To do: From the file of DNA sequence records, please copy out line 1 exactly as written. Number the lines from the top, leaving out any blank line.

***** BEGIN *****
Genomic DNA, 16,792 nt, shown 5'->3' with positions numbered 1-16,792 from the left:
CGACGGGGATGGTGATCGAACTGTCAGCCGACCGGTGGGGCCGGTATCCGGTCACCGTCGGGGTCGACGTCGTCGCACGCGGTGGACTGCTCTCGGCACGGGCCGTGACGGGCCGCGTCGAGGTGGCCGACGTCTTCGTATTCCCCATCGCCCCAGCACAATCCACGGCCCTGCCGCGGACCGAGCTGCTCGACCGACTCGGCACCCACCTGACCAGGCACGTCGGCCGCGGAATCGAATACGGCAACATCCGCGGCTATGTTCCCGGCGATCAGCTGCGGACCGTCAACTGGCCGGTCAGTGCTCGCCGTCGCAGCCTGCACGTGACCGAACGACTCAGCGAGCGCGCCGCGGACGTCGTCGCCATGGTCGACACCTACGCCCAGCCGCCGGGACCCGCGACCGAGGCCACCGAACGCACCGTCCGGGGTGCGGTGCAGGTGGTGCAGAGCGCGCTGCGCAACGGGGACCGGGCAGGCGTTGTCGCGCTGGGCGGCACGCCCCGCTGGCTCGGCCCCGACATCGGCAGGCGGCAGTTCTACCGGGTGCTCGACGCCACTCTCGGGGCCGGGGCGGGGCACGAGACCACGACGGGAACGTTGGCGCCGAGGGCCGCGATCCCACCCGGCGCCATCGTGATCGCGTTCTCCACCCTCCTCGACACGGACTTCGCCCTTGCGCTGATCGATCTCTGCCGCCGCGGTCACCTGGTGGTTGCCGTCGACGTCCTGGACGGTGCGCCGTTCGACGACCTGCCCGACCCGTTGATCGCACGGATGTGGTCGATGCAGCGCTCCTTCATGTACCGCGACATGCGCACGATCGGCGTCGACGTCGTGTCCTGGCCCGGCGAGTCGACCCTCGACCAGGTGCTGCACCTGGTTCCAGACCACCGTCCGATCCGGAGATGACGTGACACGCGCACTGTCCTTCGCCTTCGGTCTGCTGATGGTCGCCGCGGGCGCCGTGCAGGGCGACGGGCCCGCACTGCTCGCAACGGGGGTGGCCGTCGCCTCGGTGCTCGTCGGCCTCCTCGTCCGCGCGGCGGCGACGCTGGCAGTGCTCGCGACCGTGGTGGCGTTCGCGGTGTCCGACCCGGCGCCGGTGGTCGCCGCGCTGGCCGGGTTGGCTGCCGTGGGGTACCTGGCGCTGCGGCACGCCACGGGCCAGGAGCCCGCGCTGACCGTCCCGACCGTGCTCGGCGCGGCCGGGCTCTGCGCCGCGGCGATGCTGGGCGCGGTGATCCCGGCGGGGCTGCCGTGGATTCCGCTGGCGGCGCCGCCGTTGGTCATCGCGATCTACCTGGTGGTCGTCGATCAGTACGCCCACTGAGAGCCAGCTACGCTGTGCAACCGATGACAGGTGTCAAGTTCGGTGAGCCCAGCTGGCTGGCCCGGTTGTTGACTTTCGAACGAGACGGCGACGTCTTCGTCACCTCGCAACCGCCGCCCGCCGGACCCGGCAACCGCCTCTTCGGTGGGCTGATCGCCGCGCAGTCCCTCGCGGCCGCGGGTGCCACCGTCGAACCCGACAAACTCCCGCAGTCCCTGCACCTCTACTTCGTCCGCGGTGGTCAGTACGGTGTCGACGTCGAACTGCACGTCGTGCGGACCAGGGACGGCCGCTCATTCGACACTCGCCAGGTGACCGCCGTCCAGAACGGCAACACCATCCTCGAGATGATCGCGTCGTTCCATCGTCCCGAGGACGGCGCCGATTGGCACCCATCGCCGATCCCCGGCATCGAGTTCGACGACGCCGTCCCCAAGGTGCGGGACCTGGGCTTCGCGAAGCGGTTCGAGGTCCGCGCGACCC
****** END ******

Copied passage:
Genomic DNA, 16,792 nt, shown 5'->3' with positions numbered 1-16,792 from the left: